Sophomore Dedeepya Guthikonda of Edina High School sure has her plate full. From speech team to model UN, writing for the school newspaper, tutoring children and volunteering with seniors, her talents spread far and wide. Now she’s traveled to Carnegie Hall after winning a gold medal in the National Scholastic Art and Writing Competition this past year.
In third grade, Dedeepya and a few friends entered a children’s picture book contest, and since then she’s submitted writing to poetry, fiction and essay competitions. Most recently, she entered the Flash Fiction category of the national competition, which requires work under 1,000 words.
Dedeepya first heard of the competition through a friend and decided to give it a shot based on its simple process—filling out an online application, getting a teacher’s signature and paying a $5 entry fee.
Her piece, Flickering Lights, follows a family who recently moved to the U.S. and has a challenging time feeling like they belong.
“In the very last scene, the flickering lights represent the Christmas tree that they got—a tradition they didn’t use to celebrate,” Dedeepya says. “Despite the family’s attempts of getting the tree and trying to fit in, they still don’t feel like they do, which is what the flickering lights represent.”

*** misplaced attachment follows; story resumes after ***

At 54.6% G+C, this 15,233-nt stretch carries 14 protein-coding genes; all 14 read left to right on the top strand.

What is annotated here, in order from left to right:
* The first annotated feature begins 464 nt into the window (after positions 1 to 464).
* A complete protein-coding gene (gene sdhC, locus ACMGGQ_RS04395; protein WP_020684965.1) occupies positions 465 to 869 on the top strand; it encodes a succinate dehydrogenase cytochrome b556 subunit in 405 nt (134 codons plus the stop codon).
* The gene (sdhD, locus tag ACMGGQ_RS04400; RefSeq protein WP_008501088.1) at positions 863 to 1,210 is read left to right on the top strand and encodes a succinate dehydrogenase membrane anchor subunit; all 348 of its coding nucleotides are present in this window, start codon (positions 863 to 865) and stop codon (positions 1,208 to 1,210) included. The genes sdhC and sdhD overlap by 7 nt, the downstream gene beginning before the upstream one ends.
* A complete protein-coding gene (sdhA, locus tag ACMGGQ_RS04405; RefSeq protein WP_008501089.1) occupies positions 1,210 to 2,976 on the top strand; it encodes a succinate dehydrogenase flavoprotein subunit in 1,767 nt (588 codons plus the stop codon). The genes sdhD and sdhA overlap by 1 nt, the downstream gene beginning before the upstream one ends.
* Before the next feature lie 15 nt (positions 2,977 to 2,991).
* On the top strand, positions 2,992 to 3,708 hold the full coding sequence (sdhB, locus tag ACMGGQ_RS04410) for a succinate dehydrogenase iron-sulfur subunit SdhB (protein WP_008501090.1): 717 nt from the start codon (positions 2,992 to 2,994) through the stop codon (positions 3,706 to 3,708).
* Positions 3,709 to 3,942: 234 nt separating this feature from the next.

Dedeepya found inspiration through her own family’s immigration, but also through the recent news regarding refugees, immigrants and border protection.
“Fitting into the culture is something that is often overlooked,” Dedeepya says. “I wanted to highlight the struggles of moving to a country that isn’t your own and trying to fit in.”
The national competition is open to grades seven–12 and receives nearly 340,000 submissions. Dedeepya is just one of 11 students in Minnesota to win a gold medal. In June, Dedeepya and her family traveled to Carnegie Hall in New York City and attended the National Ceremony, among other events. Plus they saw Tina Fey—which was undoubtedly one of her favorite moments.
Dedeepya has work published in various poetry anthologies and has been a state finalist for the Letters About Literature competition. She’s also been published in The Best Teen Writing of 2018, which is a collection of teen writing published by Scholastic. And November marks her favorite challenge—NaNoWriMo, in which writers are challenged to write a 50,000-word novel in one month.
Dedeepya plans to continue carving out her writing style and is thinking about a career in writing. She did a summer writing residency at the University of Iowa and plans to continue working on a manuscript for a novel. “I also aspire to spread writing through my community, whether it’s in underprivileged communities or just introducing it to people of all ages,” Dedeepya says. To read Dedeepya’s piece, Flickering Lights, head to artandwriting.org.